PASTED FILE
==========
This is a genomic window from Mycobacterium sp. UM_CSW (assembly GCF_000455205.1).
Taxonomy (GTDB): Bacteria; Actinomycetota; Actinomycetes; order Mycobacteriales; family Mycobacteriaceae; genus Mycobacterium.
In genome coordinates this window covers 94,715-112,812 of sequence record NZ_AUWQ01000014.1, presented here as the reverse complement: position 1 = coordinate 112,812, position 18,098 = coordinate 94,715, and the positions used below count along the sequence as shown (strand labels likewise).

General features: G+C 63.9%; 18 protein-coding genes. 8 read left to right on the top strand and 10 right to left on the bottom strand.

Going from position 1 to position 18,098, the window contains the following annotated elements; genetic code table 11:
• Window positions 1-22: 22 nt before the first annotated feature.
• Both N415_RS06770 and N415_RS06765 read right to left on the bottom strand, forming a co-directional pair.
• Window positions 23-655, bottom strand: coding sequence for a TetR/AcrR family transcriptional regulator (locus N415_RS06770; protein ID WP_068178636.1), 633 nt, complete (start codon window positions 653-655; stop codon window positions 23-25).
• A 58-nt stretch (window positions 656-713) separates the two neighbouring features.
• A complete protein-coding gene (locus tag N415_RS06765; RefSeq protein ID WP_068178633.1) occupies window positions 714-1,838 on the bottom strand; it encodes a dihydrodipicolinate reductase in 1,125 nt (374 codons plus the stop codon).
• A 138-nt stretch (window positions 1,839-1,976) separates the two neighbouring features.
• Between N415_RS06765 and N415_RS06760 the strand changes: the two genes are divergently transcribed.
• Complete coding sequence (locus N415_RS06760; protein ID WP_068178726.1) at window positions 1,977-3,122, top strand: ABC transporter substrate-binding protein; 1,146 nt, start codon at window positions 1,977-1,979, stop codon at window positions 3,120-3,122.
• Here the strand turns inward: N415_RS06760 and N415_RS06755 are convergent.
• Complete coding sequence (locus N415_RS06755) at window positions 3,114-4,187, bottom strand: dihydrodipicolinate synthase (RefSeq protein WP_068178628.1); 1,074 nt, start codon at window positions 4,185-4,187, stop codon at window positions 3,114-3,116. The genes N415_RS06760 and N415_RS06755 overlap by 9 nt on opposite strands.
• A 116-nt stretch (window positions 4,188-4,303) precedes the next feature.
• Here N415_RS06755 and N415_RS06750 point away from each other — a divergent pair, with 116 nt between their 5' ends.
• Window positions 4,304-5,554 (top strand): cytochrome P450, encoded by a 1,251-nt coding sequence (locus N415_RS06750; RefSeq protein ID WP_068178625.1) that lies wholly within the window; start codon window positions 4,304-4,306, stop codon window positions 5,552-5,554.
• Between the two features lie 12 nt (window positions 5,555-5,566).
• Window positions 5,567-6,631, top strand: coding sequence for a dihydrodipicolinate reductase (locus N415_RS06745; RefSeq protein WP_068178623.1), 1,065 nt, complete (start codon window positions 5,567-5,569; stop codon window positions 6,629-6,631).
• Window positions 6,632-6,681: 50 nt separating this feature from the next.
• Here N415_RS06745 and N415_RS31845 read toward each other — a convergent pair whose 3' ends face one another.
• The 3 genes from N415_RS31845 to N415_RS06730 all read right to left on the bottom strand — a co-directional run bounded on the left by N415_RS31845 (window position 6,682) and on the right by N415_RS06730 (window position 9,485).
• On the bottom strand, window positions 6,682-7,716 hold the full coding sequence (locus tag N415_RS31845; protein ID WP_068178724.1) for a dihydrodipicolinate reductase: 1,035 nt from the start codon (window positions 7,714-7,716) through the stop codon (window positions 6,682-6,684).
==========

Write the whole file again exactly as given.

This is a genomic window from Mycobacterium sp. UM_CSW (assembly GCF_000455205.1).
Taxonomy (GTDB): Bacteria; Actinomycetota; Actinomycetes; order Mycobacteriales; family Mycobacteriaceae; genus Mycobacterium.
In genome coordinates this window covers 94,715-112,812 of sequence record NZ_AUWQ01000014.1, presented here as the reverse complement: position 1 = coordinate 112,812, position 18,098 = coordinate 94,715, and the positions used below count along the sequence as shown (strand labels likewise).

General features: G+C 63.9%; 18 protein-coding genes. 8 read left to right on the top strand and 10 right to left on the bottom strand.

Going from position 1 to position 18,098, the window contains the following annotated elements; genetic code table 11:
• Window positions 1-22: 22 nt before the first annotated feature.
• Both N415_RS06770 and N415_RS06765 read right to left on the bottom strand, forming a co-directional pair.
• Window positions 23-655, bottom strand: coding sequence for a TetR/AcrR family transcriptional regulator (locus N415_RS06770; protein ID WP_068178636.1), 633 nt, complete (start codon window positions 653-655; stop codon window positions 23-25).
• A 58-nt stretch (window positions 656-713) separates the two neighbouring features.
• A complete protein-coding gene (locus tag N415_RS06765; RefSeq protein ID WP_068178633.1) occupies window positions 714-1,838 on the bottom strand; it encodes a dihydrodipicolinate reductase in 1,125 nt (374 codons plus the stop codon).
• A 138-nt stretch (window positions 1,839-1,976) separates the two neighbouring features.
• Between N415_RS06765 and N415_RS06760 the strand changes: the two genes are divergently transcribed.
• Complete coding sequence (locus N415_RS06760; protein ID WP_068178726.1) at window positions 1,977-3,122, top strand: ABC transporter substrate-binding protein; 1,146 nt, start codon at window positions 1,977-1,979, stop codon at window positions 3,120-3,122.
• Here the strand turns inward: N415_RS06760 and N415_RS06755 are convergent.
• Complete coding sequence (locus N415_RS06755) at window positions 3,114-4,187, bottom strand: dihydrodipicolinate synthase (RefSeq protein WP_068178628.1); 1,074 nt, start codon at window positions 4,185-4,187, stop codon at window positions 3,114-3,116. The genes N415_RS06760 and N415_RS06755 overlap by 9 nt on opposite strands.
• A 116-nt stretch (window positions 4,188-4,303) precedes the next feature.
• Here N415_RS06755 and N415_RS06750 point away from each other — a divergent pair, with 116 nt between their 5' ends.
• Window positions 4,304-5,554 (top strand): cytochrome P450, encoded by a 1,251-nt coding sequence (locus N415_RS06750; RefSeq protein ID WP_068178625.1) that lies wholly within the window; start codon window positions 4,304-4,306, stop codon window positions 5,552-5,554.
• Between the two features lie 12 nt (window positions 5,555-5,566).
• Window positions 5,567-6,631, top strand: coding sequence for a dihydrodipicolinate reductase (locus N415_RS06745; RefSeq protein WP_068178623.1), 1,065 nt, complete (start codon window positions 5,567-5,569; stop codon window positions 6,629-6,631).
• Window positions 6,632-6,681: 50 nt separating this feature from the next.
• Here N415_RS06745 and N415_RS31845 read toward each other — a convergent pair whose 3' ends face one another.
• The 3 genes from N415_RS31845 to N415_RS06730 all read right to left on the bottom strand — a co-directional run bounded on the left by N415_RS31845 (window position 6,682) and on the right by N415_RS06730 (window position 9,485).
• On the bottom strand, window positions 6,682-7,716 hold the full coding sequence (locus tag N415_RS31845; protein ID WP_068178724.1) for a dihydrodipicolinate reductase: 1,035 nt from the start codon (window positions 7,714-7,716) through the stop codon (window positions 6,682-6,684).